- It is a legal requirement that waste produced by activities such as open cast coal mining must have a Waste Management Licence. Tendele admits that it does not have such a licence and relies upon the continuation of activities. However, this cannot assist Tendele which has expanded its operations and now has a mining right to expand even further over an area comparatively massive to the original mining area. We contend that such a licence is required on the law and that non-compliance in this respect means that they are operating illegally.
- Tendele do not have permission in respect of the heritage legislation and appear to admit that they had previously removed or altered traditional graves without authorisation. Tendele sets out what they have done in the past and admits that it did not appreciate the full extent of the process that it was required to follow. We submit that this is an inexcusable admission, especially as they continue to do so.
- Tendele has provided a great deal of information relating to the alleged advantages (economic) of the mining activities but with no substantiation. It is alleged that more than 1000 are employed by the mine. We state positively that no more than 100 local people are employed by the mine and all the managerial posts are filled by white persons. On 16thNovember 2017 a number of women in the community met with Sean Hayes, a Manager on the mine, and asked for the list of the employees. He refused to give it to them. He told them that there were at least 350 people from the affected community who are employed. This figure is disputed. The community have no knowledge of the alleged 20% stake in Somkhele mine. If this was granted to the “local communities” (as alleged) we would know about it.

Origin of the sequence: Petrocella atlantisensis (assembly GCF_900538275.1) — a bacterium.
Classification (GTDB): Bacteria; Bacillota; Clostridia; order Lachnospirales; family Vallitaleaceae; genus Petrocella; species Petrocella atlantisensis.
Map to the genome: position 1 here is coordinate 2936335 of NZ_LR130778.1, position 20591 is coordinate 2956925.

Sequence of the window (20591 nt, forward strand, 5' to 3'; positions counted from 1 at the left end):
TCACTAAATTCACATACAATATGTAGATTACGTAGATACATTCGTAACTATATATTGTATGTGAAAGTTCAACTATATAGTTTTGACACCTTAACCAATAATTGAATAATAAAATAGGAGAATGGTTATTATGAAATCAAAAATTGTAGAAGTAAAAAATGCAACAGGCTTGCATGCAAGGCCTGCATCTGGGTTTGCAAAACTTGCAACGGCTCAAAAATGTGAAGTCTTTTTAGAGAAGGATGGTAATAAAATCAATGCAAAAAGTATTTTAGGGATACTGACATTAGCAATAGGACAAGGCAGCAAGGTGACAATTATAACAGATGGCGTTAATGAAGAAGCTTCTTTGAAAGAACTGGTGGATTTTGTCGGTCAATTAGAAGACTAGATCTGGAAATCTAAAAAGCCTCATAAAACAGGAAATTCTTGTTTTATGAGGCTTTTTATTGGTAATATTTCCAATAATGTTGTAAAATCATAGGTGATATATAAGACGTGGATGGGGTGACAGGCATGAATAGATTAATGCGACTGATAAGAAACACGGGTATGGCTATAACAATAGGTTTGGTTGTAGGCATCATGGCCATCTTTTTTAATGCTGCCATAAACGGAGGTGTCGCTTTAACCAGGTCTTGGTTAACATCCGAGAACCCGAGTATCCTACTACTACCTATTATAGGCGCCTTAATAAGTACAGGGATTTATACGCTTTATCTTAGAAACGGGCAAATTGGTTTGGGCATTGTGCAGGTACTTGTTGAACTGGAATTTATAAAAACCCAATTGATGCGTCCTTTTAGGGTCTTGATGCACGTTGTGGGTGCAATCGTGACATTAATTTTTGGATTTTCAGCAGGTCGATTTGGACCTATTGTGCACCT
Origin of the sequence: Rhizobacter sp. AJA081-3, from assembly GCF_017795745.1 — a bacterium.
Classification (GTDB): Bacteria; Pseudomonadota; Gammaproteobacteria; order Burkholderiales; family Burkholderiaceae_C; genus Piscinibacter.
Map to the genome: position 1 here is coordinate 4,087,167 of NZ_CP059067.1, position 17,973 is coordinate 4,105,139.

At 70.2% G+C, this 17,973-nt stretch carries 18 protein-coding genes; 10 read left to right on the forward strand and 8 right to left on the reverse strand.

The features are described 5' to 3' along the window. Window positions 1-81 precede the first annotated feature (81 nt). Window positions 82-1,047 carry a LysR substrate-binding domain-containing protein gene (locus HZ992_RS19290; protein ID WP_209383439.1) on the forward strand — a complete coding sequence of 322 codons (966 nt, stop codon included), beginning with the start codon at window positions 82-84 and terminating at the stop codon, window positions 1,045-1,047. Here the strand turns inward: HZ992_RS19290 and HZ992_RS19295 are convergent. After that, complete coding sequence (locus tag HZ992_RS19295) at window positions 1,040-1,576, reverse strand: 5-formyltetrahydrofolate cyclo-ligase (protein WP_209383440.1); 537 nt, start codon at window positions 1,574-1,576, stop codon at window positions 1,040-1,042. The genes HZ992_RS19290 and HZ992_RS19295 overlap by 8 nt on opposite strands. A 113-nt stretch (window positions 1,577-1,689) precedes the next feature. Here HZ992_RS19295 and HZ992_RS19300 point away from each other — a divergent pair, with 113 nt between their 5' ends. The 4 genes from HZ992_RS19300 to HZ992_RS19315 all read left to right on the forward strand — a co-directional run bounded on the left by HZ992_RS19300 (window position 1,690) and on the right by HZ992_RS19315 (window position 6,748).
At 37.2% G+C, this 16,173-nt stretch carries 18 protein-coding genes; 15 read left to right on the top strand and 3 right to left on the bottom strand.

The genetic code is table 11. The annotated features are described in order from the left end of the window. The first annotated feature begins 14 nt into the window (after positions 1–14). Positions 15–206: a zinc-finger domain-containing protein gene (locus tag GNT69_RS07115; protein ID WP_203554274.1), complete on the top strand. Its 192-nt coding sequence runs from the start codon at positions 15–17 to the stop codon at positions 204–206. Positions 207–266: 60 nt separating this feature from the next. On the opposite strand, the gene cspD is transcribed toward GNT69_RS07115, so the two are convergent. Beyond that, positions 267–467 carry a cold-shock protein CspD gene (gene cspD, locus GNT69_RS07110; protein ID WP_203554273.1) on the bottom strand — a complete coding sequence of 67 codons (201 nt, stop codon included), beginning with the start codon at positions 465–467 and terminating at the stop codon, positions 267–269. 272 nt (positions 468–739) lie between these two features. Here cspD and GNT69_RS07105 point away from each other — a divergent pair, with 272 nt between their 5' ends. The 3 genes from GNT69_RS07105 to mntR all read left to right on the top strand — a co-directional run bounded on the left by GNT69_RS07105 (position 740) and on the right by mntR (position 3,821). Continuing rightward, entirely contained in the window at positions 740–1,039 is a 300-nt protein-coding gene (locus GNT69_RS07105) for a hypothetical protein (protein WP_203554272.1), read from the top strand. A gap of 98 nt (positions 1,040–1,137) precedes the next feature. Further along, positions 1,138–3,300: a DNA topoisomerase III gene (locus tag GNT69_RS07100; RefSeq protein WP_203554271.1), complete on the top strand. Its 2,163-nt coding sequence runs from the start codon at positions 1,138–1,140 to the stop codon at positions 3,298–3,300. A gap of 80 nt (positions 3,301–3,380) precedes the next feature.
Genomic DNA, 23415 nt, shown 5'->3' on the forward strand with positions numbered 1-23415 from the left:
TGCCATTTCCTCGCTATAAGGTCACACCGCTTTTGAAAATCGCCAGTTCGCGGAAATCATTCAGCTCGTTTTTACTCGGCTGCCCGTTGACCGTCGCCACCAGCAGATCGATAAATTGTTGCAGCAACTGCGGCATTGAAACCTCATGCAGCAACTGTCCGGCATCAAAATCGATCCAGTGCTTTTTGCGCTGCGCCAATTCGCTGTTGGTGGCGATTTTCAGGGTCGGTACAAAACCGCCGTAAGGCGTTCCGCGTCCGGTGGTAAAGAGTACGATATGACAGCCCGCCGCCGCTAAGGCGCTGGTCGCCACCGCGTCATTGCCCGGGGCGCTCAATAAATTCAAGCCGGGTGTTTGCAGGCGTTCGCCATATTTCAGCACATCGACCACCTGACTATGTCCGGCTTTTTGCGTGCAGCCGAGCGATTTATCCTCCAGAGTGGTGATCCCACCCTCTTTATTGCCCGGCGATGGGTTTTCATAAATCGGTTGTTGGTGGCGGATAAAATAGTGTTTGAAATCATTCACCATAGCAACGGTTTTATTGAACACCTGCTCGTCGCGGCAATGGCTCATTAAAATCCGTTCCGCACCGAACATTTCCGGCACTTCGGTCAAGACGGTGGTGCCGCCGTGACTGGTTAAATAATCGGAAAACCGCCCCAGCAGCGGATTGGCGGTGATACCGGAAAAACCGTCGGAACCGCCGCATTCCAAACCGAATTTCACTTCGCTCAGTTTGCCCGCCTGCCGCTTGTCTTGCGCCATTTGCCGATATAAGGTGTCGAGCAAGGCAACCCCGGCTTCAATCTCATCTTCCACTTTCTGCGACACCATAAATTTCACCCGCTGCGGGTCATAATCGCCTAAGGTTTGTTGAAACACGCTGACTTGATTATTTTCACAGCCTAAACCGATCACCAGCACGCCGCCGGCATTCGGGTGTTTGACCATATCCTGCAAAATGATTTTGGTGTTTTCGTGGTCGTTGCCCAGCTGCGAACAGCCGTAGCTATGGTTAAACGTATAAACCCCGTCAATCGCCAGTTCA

- The mine alleges numerous positive effects for the community. We completely deny these statements. To the contrary, the mining activities of Tendele have had an extremely negative effect on all present there. The lives of the rural subsistence farmers have been destroyed forever. The beautiful indigenous landscape has gone in the areas where the mining has taken place. There are about 500 hectares (about 25 square kilometres) of devastation as trees, plants, rivers and grassland have been ripped up and covered by rock, huge roads, pits and discard dumps. There is nowhere to graze cattle, no water resources and coal dust in the air and in the water. This is now a dangerous place to live. The air is polluted, the people are suffering from stress and respiratory illnesses.
- The issue of water is extremely contentious. Tendele (in paragraph 149) puts this down to the drought conditions and they claim to have supplied JoJo Tanks to the municipality to fill with water. No JoJo tanks have been made available to the people. While Tendele states the many jobs and training were made available – these were only promises made by Tendele and they have not fulfilled them.
- The Tendele mining operations fall under the holding company Petmin Limited. Page 32 of the Petmin Integrated Report for 2016 notes the revenue for Tendele as follows :
- 2014/15 R1 274 billion
- 2015/16 R1 283 billion
With profits of R217 million (2014/15) and R230 million (2015/16) and an increase of 7% in the share price. With these revenues at the community’s expense, the community improvements referred to by Tendele are woefully inadequate.
Tendele repeated refers to the BEE Special Purpose vehicle but none of the local people have been invited to participate in it. It should have been easy to put up documents to prove this but so far nothing has been put up. Tendele has been asked for the proof of this by way of Letters of Authority or Trust Deeds but this has not happened.
The import of Tendele’s affidavit is that of a caring mine being attentive to the wishes of the community. Nothing could be further from the truth. The community in the surrounding area to Somkhele have been protesting against the mining activities since 2010. The community feel disempowered by the mining activity and the co-operation of all authority structures with the mining company.
Please see the full set of papers here: